The two Poughkeepsie, N.Y., hospitals whose 8-year-old joint operating agreement was deemed illegal by a federal judge were more profitable during the life of their agreement than the average for all New York hospitals.
The profit data suggest that the joint operating agreement--which the judge said the hospitals used to illegally fix prices--may have helped the two not-for-profit facilities weather the market storms that affected other hospitals throughout the state.
Those include adjusting to the deregulation of the state's hospital rate-setting system, which took effect in 1997, and the Medicare spending restrictions imposed by the Balanced Budget Act of 1997.
Although the hospitals deny they broke federal antitrust laws, they acknowledge that their partnership--called Mid-Hudson Health--put them in a better competitive position. The facilities are the only two acute-care hospitals in Poughkeepsie.
"Mid-Hudson Health allowed us not to have to focus on competition between the two hospitals and collaborate to build the healthcare system within the community," said Donna McGregor, vice president for finance of 257-bed Vassar Brothers Hospital. "We didn't have to spend marketing dollars competing with each other. We spent that money on technology and services we wouldn't have had the money to offer otherwise."
John Wojciechowski, a spokesman for 317-bed Saint Francis Hospital, Vassar Brothers' partner, agreed, citing his hospital's purchase of a pharmacy robot to reduce patient medication errors and improvements in trauma and radiology services.
"The (agreement) accomplished its purpose," he said.
The hospitals formed their joint operating company in 1992. Mid-Hudson Health's original charter was to coordinate specific clinical services, including magnetic resonance imaging, cardiac catheterization and lithotripsy.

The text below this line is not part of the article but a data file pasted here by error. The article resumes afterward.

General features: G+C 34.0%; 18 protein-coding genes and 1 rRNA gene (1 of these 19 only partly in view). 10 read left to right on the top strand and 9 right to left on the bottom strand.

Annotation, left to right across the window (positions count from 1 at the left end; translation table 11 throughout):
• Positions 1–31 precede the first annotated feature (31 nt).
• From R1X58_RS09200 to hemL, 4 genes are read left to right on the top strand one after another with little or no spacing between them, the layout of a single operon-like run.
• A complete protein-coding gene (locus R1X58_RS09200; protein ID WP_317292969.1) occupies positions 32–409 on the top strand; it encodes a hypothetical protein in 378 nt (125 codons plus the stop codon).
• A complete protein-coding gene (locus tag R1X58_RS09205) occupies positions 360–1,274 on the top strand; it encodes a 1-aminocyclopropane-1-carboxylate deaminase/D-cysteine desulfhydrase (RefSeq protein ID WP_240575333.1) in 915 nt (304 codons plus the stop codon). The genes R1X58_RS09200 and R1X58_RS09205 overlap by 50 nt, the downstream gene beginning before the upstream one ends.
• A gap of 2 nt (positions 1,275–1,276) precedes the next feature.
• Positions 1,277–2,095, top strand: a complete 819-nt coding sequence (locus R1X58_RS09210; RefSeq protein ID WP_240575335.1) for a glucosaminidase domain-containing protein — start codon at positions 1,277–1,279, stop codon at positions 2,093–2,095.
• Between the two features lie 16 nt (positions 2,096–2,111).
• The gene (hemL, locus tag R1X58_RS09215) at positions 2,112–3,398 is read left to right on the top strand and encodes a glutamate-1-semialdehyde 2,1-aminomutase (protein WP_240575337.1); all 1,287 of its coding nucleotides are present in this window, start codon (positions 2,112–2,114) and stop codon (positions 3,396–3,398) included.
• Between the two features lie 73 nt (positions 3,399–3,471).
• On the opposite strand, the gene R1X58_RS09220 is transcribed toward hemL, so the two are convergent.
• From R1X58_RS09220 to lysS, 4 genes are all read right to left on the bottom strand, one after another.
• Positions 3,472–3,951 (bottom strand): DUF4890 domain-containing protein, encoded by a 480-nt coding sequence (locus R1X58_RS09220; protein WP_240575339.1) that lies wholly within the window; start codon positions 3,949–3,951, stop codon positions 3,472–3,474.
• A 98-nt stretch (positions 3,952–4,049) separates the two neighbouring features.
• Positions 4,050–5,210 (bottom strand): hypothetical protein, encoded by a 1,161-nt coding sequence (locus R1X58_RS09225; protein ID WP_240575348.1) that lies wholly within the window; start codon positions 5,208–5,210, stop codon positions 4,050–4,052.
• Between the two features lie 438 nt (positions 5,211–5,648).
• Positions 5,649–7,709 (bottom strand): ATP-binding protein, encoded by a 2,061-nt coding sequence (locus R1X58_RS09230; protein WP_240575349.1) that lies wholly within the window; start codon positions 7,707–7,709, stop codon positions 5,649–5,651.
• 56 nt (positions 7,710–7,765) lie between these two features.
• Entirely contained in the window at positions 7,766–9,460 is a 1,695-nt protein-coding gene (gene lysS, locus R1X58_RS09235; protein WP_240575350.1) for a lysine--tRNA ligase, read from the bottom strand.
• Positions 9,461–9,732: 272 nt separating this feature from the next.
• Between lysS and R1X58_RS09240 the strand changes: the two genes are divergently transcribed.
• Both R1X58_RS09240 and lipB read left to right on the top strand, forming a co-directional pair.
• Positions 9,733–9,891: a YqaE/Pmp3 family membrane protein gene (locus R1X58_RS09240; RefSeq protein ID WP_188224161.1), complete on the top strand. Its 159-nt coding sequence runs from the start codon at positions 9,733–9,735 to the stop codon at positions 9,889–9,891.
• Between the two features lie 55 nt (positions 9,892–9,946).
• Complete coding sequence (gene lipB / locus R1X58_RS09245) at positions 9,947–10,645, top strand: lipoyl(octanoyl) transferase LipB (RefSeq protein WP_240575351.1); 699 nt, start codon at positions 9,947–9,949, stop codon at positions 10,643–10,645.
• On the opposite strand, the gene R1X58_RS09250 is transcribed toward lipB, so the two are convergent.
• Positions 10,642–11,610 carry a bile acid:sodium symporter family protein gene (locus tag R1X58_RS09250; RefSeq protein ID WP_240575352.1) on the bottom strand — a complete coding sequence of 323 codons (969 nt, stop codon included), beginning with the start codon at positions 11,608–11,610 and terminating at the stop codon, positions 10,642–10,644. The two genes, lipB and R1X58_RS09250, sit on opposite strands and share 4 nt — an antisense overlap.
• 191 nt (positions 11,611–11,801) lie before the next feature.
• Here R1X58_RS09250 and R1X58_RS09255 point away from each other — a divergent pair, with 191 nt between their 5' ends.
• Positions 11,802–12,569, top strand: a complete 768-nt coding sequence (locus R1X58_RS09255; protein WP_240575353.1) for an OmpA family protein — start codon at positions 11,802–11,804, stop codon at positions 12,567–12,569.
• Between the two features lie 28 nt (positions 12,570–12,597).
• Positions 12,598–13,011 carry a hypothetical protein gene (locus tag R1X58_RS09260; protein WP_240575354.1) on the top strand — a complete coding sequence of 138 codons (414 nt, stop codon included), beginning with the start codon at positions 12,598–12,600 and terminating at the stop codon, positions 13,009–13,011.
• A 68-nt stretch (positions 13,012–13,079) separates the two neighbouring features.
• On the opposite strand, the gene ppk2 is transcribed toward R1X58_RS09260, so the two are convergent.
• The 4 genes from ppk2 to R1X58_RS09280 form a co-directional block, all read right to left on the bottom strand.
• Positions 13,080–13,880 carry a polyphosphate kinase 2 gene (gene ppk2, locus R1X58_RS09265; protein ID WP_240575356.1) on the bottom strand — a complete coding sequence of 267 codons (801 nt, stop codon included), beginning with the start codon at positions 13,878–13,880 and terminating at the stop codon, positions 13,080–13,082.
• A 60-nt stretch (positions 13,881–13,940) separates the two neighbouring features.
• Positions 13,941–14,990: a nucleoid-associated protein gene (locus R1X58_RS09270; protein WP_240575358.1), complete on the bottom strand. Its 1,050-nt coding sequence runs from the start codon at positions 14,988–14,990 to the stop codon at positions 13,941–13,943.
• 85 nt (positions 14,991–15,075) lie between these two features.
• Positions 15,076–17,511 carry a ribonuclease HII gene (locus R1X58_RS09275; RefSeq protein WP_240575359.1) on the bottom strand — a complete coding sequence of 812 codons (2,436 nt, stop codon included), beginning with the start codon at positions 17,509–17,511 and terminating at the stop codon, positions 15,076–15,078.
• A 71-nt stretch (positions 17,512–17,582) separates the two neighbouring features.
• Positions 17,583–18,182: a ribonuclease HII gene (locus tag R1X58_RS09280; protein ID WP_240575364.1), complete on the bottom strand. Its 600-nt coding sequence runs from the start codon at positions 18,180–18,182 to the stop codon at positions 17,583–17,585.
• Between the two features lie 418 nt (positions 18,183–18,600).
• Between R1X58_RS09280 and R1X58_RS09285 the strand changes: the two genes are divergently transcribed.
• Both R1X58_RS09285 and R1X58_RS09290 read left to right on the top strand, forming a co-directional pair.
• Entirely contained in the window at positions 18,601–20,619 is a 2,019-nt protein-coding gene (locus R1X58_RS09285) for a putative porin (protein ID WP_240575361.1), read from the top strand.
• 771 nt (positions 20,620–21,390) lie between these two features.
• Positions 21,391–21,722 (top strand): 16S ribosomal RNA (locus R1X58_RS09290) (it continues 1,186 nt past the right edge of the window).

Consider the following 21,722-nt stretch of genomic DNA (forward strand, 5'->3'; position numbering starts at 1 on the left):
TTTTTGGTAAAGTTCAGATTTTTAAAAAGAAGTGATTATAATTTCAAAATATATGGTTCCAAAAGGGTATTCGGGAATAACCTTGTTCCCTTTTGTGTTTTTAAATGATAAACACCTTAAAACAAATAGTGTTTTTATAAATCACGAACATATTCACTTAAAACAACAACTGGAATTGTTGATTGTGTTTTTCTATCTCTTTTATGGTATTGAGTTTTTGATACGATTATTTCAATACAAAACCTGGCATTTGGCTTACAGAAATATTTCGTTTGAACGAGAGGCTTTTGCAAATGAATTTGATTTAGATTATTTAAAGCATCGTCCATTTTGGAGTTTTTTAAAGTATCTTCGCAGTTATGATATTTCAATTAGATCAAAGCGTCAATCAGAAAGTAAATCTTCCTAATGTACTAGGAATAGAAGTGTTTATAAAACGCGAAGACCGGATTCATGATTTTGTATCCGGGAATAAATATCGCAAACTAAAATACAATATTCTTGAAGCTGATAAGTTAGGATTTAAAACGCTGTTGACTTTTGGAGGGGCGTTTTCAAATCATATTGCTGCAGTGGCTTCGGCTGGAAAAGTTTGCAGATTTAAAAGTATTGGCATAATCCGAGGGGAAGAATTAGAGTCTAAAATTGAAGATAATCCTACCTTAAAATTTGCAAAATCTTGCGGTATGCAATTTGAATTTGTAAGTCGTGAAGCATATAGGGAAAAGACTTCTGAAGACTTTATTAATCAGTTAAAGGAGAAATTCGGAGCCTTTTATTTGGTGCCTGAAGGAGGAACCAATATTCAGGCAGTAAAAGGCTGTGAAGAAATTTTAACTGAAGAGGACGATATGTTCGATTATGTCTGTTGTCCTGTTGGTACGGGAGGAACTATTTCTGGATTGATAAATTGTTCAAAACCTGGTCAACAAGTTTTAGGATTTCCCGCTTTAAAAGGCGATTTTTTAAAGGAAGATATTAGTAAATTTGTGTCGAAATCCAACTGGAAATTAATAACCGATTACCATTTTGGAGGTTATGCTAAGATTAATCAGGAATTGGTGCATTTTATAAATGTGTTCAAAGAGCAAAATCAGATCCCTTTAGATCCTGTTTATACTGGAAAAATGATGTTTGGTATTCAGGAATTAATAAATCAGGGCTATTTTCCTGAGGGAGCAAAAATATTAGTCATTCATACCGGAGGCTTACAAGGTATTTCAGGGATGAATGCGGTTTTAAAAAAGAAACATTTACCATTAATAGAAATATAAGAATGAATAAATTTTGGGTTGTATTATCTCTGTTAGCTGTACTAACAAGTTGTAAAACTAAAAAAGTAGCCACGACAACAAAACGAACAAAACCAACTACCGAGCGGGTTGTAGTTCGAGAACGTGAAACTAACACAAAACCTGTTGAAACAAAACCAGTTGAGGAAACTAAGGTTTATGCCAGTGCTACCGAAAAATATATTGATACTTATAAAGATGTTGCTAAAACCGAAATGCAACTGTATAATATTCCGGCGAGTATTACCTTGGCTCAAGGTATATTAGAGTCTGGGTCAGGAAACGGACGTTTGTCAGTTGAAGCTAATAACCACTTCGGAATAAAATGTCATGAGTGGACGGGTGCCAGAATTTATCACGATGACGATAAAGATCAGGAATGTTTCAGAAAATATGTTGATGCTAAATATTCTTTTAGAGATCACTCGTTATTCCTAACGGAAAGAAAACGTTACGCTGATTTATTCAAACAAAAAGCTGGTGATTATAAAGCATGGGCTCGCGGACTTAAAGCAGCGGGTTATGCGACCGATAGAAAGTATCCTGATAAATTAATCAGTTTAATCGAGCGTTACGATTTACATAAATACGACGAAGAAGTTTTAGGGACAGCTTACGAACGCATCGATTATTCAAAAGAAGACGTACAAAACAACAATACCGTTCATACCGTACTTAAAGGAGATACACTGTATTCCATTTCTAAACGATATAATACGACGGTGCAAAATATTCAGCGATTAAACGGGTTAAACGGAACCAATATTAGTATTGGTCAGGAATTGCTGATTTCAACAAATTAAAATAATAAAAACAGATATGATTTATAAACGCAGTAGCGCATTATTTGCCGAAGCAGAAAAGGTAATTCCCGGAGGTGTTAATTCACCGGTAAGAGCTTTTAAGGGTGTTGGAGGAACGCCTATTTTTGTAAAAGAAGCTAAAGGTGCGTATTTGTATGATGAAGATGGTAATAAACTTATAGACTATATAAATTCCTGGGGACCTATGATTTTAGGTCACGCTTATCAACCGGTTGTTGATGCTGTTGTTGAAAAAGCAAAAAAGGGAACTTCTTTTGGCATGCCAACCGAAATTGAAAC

According to health insurers in the market, however, the hospitals strayed from that original intent and began using the company to illegal divide the acute-care market in Poughkeepsie and fix prices for their services.
The state sued the hospitals in federal court in 1998, and last month, U.S. District Judge William Conner in White Plains, N.Y., agreed. In a scathing 41-page ruling, Conner said the hospitals' actions were so egregious that they constituted per se, or automatic, violations of federal antitrust law (April 17, p. 3).
The hospitals have filed a motion asking Connor to reconsider his decision. Connor has scheduled a June 5 hearing to determine remedies in the case, which could include hefty damages and an order to dissolve Mid-Hudson.
Regardless of the outcome of the case, the hospitals--Saint Francis in particular--benefited financially from the arrangement.
In 1992, the first year of their agreement, Vassar Brothers posted a 3.3% total profit, according to data from HCIA/Sachs, a Baltimore-based healthcare information company. That year, Saint Francis suffered a 2.7% overall loss, while the average total profit for New York hospitals statewide was a slim 0.1%.
By 1998, the latest year for which HCIA/Sachs had data, Vassar Brothers enjoyed a nearly 9% total profit and Saint Francis, nearly 5%. Statewide that year, the average was a little more than 1% (See chart, p. 3).
Vassar Brothers made money every year of the joint agreement, most recently earning $4.2 million on total patient revenue of $172.8 million last year.
After losing money from 1992 to 1994, Saint Francis has made money every year since. While the hospital has not released its 1999 earnings, it reported net income of $5.6 million on 1998 total patient revenue of $171.9 million.
Richard Arnould, a economics professor at the University of Illinois in Champaign-Urbana and director of the university's health economics, management and policy program, said the operating agreement may very well have helped the Poughkeepsie hospitals just as similar deals in other industries would.
Arnould said hospitals form the alliances for many reasons, such as saving money through consolidation of functions, offering new services and avoiding duplication of effort. He said without formally merging, they can achieve the same benefits of such a deal.